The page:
Lest we forget: SafeLane’s researchers discuss the ongoing impact of unexploded ordnance from WWI and WWII
The catastrophic devastation caused by bombing raids during WWI and WWII affected communities across Europe.
Air raids were so frequent and so intense in many locations that unexploded ordnance (UXO) and explosive remnants of war are still a threat to life to this day.
Lest we forget – it’s critical to remember the impact bombings had on civilian life.
SafeLane’s research department regularly reviews stories from the war as part of their efforts to fully comprehend the impact raids had on particular communities and locations. The team works to create highly detailed UXO risk assessments for those planning intrusive works – such as construction and infrastructure clients.
It is critical that the research team builds a full understanding of a client’s site in order to understand whether there is a risk of encountering an unexploded bomb. Through the course of their work, the team is often affected by the human stories they come across.
Here department members James Armstrong and Robert Cliff share some of the accounts that they have found particularly impactful and memorable:
James – this man’s account of his childhood during WWII truly shows how relaxed attitudes towards munitions were at the peak of the Battle of Britain and how easy it was to find them.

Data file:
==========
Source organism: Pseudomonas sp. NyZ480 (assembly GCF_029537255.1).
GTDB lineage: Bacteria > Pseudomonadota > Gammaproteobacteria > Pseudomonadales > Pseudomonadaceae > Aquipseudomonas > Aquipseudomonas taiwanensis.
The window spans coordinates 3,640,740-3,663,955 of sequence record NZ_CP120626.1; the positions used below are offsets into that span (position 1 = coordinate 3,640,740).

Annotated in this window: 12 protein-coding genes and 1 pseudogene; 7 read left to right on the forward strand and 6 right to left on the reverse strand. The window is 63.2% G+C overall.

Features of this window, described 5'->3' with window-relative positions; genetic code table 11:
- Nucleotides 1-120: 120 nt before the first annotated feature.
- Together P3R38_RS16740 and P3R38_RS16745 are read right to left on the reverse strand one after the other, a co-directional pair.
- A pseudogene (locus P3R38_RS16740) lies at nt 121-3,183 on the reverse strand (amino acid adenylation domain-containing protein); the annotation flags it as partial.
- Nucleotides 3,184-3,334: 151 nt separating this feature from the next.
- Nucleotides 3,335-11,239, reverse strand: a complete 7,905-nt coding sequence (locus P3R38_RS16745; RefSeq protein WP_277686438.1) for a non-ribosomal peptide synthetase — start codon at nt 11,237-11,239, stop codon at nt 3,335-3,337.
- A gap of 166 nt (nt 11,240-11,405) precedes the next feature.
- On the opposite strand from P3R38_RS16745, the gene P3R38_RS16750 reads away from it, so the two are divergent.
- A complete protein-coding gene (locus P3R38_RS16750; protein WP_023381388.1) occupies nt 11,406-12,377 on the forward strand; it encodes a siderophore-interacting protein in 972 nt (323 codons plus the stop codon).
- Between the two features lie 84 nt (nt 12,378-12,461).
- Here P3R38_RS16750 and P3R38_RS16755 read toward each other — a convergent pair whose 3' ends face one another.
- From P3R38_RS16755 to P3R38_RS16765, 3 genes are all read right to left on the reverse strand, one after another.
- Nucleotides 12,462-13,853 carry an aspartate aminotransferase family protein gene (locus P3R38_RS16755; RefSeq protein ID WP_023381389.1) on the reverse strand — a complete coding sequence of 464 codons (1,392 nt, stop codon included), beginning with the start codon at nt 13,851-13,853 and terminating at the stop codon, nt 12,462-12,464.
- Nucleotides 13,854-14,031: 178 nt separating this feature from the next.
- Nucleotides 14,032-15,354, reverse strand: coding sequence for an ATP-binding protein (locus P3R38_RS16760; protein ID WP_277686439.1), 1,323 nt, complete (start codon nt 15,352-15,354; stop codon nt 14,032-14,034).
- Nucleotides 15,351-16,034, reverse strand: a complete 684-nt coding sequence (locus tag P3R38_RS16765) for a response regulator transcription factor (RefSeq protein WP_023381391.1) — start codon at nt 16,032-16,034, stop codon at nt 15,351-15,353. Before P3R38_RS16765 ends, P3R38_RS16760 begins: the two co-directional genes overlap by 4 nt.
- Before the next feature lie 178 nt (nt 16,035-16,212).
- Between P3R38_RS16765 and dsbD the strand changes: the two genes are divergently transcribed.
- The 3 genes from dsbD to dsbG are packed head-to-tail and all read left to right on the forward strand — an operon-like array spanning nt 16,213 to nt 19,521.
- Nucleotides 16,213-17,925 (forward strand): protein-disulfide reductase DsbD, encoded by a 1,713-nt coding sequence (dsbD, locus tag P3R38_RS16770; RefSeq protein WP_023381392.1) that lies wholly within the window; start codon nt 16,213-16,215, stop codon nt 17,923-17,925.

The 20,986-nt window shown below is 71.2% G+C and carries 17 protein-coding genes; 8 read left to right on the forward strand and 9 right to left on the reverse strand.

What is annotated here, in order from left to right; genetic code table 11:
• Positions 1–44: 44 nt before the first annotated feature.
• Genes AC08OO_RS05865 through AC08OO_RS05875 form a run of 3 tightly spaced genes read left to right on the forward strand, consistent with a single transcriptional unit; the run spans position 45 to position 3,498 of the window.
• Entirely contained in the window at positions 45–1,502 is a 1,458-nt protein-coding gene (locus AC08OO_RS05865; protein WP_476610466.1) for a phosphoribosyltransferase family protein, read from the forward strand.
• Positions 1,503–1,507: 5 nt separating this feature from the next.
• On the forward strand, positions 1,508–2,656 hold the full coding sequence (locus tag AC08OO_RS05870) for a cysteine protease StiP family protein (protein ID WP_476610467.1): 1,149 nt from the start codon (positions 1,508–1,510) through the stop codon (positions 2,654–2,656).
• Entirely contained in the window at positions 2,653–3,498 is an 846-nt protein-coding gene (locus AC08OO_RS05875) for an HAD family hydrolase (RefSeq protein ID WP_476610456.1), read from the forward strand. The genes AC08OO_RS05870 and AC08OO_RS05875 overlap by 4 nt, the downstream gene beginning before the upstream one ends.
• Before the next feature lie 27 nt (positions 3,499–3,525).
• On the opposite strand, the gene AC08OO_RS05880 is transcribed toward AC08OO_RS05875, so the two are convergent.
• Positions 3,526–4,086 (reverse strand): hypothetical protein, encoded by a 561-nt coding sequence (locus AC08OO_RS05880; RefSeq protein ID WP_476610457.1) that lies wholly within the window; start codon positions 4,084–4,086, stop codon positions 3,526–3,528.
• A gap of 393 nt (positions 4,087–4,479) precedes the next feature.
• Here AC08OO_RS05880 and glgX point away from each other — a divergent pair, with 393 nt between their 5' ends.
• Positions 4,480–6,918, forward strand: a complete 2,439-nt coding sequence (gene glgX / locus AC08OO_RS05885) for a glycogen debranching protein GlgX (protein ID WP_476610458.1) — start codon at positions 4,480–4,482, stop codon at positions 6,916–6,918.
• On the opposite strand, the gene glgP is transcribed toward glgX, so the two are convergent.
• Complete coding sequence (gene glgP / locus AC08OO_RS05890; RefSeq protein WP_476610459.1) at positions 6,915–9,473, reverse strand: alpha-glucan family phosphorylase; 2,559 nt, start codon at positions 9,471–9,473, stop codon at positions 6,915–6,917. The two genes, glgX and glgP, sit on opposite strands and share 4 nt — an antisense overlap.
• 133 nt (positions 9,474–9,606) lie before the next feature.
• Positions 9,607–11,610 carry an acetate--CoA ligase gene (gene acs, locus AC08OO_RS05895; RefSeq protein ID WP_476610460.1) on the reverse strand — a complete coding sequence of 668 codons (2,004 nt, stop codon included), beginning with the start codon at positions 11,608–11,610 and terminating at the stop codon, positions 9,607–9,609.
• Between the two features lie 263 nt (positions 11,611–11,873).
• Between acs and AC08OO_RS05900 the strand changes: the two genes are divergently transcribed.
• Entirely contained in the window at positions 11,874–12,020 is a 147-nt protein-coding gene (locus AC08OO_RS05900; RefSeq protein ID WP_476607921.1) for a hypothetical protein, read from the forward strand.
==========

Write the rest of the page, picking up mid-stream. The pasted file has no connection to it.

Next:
“I was once cautioned by the local policeman because I was seen by the postman to be pointing my dad’s Home Guard .303 rifle out of our roadside window. He didn’t know it, but I often tracked him laboriously pedalling his bike up Hall Road Hill imagining him to be a German soldier. I actually inserted the five-shot magazine into the rifle on one occasion….”
Today the consequences of being caught pointing a rifle at the postman would be very different!
Rob: One account of an air raid in Bournemouth sends chills down my spine every time I read it:
‘One Canadian airman, a body builder named Bud Abbott was identified only because of the size of his torso. Another body was blown clear of the building and recovered from the college clock tower opposite more than a week later when someone was sent to investigate why the seagulls were gathering there.’
Often when talking about the strategic bombing that occurring during the second world war the focus is on the devastation to infrastructure. Although horrifying, it is important we remember the impact bombs had on citizens and how these events became part of everyday life.
The account continues in a more positive vain:
‘In other accounts, one airman was blown out of a window only to have his descent cushioned by the hot air generated by the blast. He landed on the pavement, dusted himself off and disappeared back into the building to help his stricken comrades.’
The bravery, stoicism and camaraderie of people during this time is remarkable.
The researchers use personal accounts to ensure they have a complete understanding of the impact bombings had on a site.
Explosive remnants of war (ERW) still pose significant risks to those who may uncover them, especially construction workers. In reviewing anecdotal records, the research department ensures they have a continued awareness of how unexploded ordnance (UXO) could impact civilians today.
If you’re planning intrusive works, contact the team for advice today.